With all of the concerns about personal data and being tracked online that you face on today’s internet. Many have turned to VPN, or virtual private networks, for security and privacy. Using one, it is nearly impossible for hackers, ISPs, or governments to view your data. A firewall can block VPN use, but stealth VPNs can bypass these filters. It can also disguise any type of data as simple website traffic.
Will this cost you speed or even latency?
Any VPN is going to take the data you want to send and start by encrypting it. After this, the data is sent to the VPN server. It is then decrypted and sent to the destination. In a stealth VPN, such as TorGuard, the data is sent by your computer as HTTPS, the secure and encrypted version of HTTP that is used by every website.
1. How Much Time Will All This Take?
Adding an extra stop at the VPN server and the encryption times does add latency, the amount of time it takes a packet of data to travel to its destination. Your computer and the VPN servers take only a couple of milliseconds or less to encrypt and decrypt data. The hop to the VPN server and then to the source will add 15ms milliseconds at most.
So, in total, in the worst case, you have added 20 milliseconds to the travel time of your data. Streaming video or surfing, you would never notice the difference. While playing an online game, latency to the game server of 100 milliseconds or less is needed for smooth play, with 50ms being the average.
So, 70ms. Plenty low enough to dominate games.
2. How a VPN can Unlock More Bandwidth for You:
The initial encryption of the data hardly takes any time at all. Encryption does add to the size, taking some extra bandwidth. But this is tiny compared to the gigabytes we send and receive every day.
The servers running a VPN service have plenty of bandwidth and are much faster than a home computer, so they do not use any noticeable additional bandwidth that a user would see.
It is only a little slower, but that is not the whole picture.
Your internet service provider, or ISP, gives some traffic priority and even limits the bandwidth of some types of traffic, like torrents. Although torrents are used for pirating media and programs, they are primarily used to send updates for programs, like video games. Even Windows and OS X use the protocol to send out updates.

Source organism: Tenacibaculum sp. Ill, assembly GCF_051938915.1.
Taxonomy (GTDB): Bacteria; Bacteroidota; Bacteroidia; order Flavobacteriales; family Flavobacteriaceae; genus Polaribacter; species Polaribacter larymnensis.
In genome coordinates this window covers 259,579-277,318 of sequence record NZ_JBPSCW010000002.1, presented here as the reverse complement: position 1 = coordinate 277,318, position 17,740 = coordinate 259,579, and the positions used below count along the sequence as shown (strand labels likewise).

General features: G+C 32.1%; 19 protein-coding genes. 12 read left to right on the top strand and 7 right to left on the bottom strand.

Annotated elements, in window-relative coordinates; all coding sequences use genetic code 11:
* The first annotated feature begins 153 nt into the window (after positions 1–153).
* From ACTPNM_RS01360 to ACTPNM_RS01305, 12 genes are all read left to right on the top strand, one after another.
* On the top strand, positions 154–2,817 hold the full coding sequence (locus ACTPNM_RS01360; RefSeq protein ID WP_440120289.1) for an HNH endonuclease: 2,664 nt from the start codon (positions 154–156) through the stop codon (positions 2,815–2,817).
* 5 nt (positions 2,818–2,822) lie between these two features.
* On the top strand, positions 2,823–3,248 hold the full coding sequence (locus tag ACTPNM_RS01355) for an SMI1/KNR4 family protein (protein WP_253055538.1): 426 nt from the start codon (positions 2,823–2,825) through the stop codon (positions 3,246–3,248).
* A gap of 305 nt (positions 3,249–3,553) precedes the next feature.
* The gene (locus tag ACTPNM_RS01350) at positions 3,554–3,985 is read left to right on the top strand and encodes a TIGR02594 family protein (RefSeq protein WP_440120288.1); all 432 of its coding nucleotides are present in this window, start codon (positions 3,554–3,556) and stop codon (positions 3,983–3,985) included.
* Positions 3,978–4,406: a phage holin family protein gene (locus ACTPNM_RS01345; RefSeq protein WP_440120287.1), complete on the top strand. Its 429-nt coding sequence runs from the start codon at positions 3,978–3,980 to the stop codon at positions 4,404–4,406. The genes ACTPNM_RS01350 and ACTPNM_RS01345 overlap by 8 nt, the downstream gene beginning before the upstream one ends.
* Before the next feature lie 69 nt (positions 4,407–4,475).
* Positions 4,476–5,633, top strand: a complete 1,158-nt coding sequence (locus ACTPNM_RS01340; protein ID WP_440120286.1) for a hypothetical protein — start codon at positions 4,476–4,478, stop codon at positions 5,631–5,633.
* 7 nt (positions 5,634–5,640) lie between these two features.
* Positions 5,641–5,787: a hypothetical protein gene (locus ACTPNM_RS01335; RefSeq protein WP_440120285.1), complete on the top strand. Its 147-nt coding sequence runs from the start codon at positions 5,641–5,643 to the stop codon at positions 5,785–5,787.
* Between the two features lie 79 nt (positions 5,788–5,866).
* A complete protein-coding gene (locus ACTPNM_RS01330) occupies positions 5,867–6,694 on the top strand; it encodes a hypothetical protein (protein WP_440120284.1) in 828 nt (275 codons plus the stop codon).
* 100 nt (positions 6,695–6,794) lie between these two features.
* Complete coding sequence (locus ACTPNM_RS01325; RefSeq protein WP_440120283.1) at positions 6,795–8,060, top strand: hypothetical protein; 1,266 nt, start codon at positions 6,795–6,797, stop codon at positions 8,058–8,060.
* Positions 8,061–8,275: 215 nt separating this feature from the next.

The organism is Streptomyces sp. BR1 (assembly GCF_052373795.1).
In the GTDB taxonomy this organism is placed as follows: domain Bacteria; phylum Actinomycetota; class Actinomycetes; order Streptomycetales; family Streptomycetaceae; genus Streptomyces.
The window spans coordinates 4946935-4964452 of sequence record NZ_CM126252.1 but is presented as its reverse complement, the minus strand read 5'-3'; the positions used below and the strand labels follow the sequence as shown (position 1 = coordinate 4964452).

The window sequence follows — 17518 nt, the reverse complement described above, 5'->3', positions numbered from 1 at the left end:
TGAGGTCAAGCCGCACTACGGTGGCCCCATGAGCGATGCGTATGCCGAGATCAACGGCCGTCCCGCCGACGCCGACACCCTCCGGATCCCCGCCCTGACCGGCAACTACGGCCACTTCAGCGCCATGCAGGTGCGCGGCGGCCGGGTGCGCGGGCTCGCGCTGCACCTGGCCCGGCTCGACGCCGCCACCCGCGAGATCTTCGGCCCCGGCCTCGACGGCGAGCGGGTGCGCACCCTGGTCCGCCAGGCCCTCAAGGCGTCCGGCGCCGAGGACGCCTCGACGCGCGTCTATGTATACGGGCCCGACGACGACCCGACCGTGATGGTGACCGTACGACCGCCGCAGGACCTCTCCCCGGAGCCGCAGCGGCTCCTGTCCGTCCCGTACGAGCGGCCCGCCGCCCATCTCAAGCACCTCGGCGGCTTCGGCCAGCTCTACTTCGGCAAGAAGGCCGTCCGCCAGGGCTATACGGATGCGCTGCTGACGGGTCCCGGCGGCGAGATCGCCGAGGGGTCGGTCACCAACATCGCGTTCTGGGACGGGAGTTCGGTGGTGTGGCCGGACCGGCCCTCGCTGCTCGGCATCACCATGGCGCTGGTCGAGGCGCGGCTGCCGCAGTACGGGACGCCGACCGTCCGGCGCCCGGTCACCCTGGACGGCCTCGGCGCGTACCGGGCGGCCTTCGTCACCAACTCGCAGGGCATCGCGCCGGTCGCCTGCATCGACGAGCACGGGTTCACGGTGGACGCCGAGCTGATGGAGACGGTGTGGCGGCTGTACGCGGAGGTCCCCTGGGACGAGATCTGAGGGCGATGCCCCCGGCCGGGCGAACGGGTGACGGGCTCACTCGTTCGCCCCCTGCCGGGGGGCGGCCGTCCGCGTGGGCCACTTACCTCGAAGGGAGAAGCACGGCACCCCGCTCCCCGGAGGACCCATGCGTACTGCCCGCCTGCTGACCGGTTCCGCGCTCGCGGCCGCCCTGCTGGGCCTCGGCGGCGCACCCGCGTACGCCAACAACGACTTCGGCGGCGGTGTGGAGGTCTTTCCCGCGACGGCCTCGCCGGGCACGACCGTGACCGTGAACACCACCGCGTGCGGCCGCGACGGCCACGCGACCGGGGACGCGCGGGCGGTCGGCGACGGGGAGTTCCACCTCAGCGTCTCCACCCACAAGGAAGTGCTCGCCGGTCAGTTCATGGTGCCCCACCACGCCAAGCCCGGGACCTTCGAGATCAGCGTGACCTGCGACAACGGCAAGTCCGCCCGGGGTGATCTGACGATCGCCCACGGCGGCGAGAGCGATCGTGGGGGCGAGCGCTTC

By using a VPN, you disguise the data and method you are using to send it. If you use a stealth VPN, the data looks just like regular, secure website traffic. This kind of traffic is never throttled and is allowed to use your entire bandwidth.
It is also high priority traffic on networks as well, so it will not get sidelined on a busy network like a torrent or video stream.
3. They Also Provide Privacy and Security:
Your activities online are tracked by multiple entities, such as the websites you visit, your internet service provider, and even in some areas your government. They look at where you go, what you download, how you download it, and where from.
Then there are hackers, looking at your data as it passes through the internet. They can steal passwords and gather private information about you, like medical records.
With a VPN, no one can see what your data really is. The encryption used can’t be broken by just throwing computing power at it and with the hacker wouldn’t even know if they are decrypting a password or a cat pic.
Go Out and Get Some Speedy and Safe Internet:
Selecting a VPN can be a little complicated, but over at VPN University there is a handy guide to choosing a stealth VPN and I would suggest you take a look at it.
The extra security and full use of the bandwidth you are already paying for with all types of data makes using a VPN worth using for almost everyone. You aren’t going to lose bandwidth and you will even still be able to play online games, all with privacy and safety.